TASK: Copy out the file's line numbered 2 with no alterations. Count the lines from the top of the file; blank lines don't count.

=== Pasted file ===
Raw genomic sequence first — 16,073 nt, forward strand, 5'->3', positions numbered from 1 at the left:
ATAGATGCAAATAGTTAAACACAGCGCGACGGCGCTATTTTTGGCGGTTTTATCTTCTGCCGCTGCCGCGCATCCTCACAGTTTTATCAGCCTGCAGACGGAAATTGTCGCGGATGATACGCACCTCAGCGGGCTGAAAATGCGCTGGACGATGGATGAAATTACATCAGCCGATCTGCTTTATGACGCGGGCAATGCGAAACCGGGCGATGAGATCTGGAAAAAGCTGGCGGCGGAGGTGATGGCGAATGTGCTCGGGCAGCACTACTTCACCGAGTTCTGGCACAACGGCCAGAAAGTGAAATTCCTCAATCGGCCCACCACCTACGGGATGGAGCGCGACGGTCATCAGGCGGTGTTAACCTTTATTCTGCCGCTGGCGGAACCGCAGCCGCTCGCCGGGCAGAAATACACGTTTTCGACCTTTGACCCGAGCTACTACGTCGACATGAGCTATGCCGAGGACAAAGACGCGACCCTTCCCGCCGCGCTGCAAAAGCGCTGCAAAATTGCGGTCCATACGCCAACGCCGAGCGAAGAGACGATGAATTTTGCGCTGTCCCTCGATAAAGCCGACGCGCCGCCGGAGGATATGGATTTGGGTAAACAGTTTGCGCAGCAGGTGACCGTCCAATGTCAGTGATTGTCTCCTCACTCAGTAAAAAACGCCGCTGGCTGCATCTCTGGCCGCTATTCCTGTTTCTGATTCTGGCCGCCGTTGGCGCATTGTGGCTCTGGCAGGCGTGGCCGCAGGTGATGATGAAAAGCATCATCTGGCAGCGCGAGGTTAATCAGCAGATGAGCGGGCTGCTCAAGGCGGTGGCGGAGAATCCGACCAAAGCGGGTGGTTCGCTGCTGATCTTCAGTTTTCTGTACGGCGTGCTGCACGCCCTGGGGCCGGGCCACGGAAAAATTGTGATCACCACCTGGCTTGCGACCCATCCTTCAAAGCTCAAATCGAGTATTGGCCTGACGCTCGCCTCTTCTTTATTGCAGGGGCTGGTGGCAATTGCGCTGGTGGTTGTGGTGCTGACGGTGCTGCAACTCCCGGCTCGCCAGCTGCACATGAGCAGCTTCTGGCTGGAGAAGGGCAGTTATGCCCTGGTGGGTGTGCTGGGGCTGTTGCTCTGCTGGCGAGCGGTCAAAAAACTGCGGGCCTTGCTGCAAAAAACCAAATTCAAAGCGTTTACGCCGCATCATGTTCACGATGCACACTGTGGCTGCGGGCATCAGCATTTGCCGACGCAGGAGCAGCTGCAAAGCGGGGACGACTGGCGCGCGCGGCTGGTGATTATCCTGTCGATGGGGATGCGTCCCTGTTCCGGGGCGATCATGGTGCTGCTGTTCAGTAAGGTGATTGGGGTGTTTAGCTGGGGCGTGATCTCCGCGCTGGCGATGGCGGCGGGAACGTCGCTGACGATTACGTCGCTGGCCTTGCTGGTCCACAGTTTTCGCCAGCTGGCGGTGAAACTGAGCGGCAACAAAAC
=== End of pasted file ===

ATAGATGCAAATAGTTAAACACAGCGCGACGGCGCTATTTTTGGCGGTTTTATCTTCTGCCGCTGCCGCGCATCCTCACAGTTTTATCAGCCTGCAGACGGAAATTGTCGCGGATGATACGCACCTCAGCGGGCTGAAAATGCGCTGGACGATGGATGAAATTACATCAGCCGATCTGCTTTATGACGCGGGCAATGCGAAACCGGGCGATGAGATCTGGAAAAAGCTGGCGGCGGAGGTGATGGCGAATGTGCTCGGGCAGCACTACTTCACCGAGTTCTGGCACAACGGCCAGAAAGTGAAATTCCTCAATCGGCCCACCACCTACGGGATGGAGCGCGACGGTCATCAGGCGGTGTTAACCTTTATTCTGCCGCTGGCGGAACCGCAGCCGCTCGCCGGGCAGAAATACACGTTTTCGACCTTTGACCCGAGCTACTACGTCGACATGAGCTATGCCGAGGACAAAGACGCGACCCTTCCCGCCGCGCTGCAAAAGCGCTGCAAAATTGCGGTCCATACGCCAACGCCGAGCGAAGAGACGATGAATTTTGCGCTGTCCCTCGATAAAGCCGACGCGCCGCCGGAGGATATGGATTTGGGTAAACAGTTTGCGCAGCAGGTGACCGTCCAATGTCAGTGATTGTCTCCTCACTCAGTAAAAAACGCCGCTGGCTGCATCTCTGGCCGCTATTCCTGTTTCTGATTCTGGCCGCCGTTGGCGCATTGTGGCTCTGGCAGGCGTGGCCGCAGGTGATGATGAAAAGCATCATCTGGCAGCGCGAGGTTAATCAGCAGATGAGCGGGCTGCTCAAGGCGGTGGCGGAGAATCCGACCAAAGCGGGTGGTTCGCTGCTGATCTTCAGTTTTCTGTACGGCGTGCTGCACGCCCTGGGGCCGGGCCACGGAAAAATTGTGATCACCACCTGGCTTGCGACCCATCCTTCAAAGCTCAAATCGAGTATTGGCCTGACGCTCGCCTCTTCTTTATTGCAGGGGCTGGTGGCAATTGCGCTGGTGGTTGTGGTGCTGACGGTGCTGCAACTCCCGGCTCGCCAGCTGCACATGAGCAGCTTCTGGCTGGAGAAGGGCAGTTATGCCCTGGTGGGTGTGCTGGGGCTGTTGCTCTGCTGGCGAGCGGTCAAAAAACTGCGGGCCTTGCTGCAAAAAACCAAATTCAAAGCGTTTACGCCGCATCATGTTCACGATGCACACTGTGGCTGCGGGCATCAGCATTTGCCGACGCAGGAGCAGCTGCAAAGCGGGGACGACTGGCGCGCGCGGCTGGTGATTATCCTGTCGATGGGGATGCGTCCCTGTTCCGGGGCGATCATGGTGCTGCTGTTCAGTAAGGTGATTGGGGTGTTTAGCTGGGGCGTGATCTCCGCGCTGGCGATGGCGGCGGGAACGTCGCTGACGATTACGTCGCTGGCCTTGCTGGTCCACAGTTTTCGCCAGCTGGCGGTGAAACTGAGCGGCAACAAAAC